The fastener 10 can be used to secure a pair of workpieces 38 and 40 which are provided with aligned bores 42 and 44, respectively (FIG. 2). Bore 44 is uniform while bore 42 terminates in a frusto conically shaped portion 46. In operation the fastener 10, assembled as shown in FIG. 1 (but modified in a manner to be described), is located in the bores 42 and 44 with the enlarged head portion 32 of sleeve 14 matingly located in the conical bore portion 46. The shank 34 of the sleeve 14 is located in bores 42 and 44 with a close tolerance but clearance fit and extends partially beyond the end wall of the workpiece 40. Next a relative axial force is applied between the pin 12 and sleeve 14; this can be done by a known tool which grips the pull grooves 28 of the pin 12 and pulls the pin 12 while applying a reaction force to the sleeve head portion 32. As the pin 12 is pulled, the shank portion 20 of the pin 12 is moved into the bore 30 of the sleeve 14. While the intermediate shank portion 25 provides a slight, press fit with bore 30, the expansion shank portion 20 is of a diameter De, which is greater than diameter Ds of shank portion 25; the diameter De is predetermined to provide a desired interference with the sleeve bore 30; this desired interference is selected to cause expansion of the sleeve shank 34 whereby it will expand in the workpiece bores 42, 44 to provide the necessary magnitude of interference with the bores 42, 44 to stress the bores 42, 44 to the desired amount.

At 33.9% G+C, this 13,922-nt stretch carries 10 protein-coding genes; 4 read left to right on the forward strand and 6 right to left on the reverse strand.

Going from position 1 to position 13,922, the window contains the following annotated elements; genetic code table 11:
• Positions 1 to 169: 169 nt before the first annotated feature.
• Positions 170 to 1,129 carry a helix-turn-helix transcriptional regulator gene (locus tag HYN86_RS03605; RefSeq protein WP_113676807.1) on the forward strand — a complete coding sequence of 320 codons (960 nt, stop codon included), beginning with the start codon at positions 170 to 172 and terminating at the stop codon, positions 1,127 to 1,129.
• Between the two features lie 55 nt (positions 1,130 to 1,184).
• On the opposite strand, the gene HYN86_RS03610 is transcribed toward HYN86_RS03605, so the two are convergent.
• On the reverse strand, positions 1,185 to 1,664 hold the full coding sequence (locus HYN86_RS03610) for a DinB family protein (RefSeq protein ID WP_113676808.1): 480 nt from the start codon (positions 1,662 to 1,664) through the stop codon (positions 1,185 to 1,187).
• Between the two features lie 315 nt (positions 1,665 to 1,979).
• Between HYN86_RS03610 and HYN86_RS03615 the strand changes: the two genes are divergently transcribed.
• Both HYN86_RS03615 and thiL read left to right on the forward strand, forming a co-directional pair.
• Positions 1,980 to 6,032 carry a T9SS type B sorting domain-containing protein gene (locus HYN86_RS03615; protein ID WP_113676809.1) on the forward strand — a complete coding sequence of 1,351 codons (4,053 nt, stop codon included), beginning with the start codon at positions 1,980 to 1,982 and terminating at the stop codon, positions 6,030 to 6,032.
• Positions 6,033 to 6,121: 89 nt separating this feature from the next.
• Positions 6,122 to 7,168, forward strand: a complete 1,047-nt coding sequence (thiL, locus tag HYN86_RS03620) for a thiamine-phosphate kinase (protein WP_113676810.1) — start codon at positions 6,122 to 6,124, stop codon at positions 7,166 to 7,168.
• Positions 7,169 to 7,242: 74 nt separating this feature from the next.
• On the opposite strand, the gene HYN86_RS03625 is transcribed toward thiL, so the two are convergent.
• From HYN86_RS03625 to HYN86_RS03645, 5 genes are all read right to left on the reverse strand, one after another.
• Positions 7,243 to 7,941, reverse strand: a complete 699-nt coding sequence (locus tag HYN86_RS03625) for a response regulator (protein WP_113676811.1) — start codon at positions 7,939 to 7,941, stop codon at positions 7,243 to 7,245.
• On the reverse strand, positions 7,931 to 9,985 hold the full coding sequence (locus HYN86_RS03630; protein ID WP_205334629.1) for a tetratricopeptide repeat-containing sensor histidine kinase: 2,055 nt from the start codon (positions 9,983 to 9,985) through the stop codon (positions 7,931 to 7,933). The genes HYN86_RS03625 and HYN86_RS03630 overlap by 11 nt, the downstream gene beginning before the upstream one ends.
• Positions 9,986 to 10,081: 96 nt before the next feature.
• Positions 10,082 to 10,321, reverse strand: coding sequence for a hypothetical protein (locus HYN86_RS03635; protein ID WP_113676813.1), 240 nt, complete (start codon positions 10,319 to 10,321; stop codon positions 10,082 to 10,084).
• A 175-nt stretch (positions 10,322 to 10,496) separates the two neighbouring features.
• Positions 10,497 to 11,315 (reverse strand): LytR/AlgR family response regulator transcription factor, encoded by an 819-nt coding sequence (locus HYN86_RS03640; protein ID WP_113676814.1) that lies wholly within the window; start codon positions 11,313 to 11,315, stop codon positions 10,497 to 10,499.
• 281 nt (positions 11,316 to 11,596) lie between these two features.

As the head 16 is pulled into the sleeve bore 30 the tapered portion 18 expands the free end of the sleeve shank 34 to form an enlarged, tulip head 48 (FIG. 5). When the tapered portion 18 moves to a position in line with the rear surface of workpiece 40 the motion of the pin 12 is effectively stopped and the pulling force of the tool increases until a preselected magnitude is reached at which the pin 12 will break at the breakneck 22, leaving the installed fastener as shown in FIG. 5. The remainder of pin 12 will be frictionally held to the expanded sleeve 14.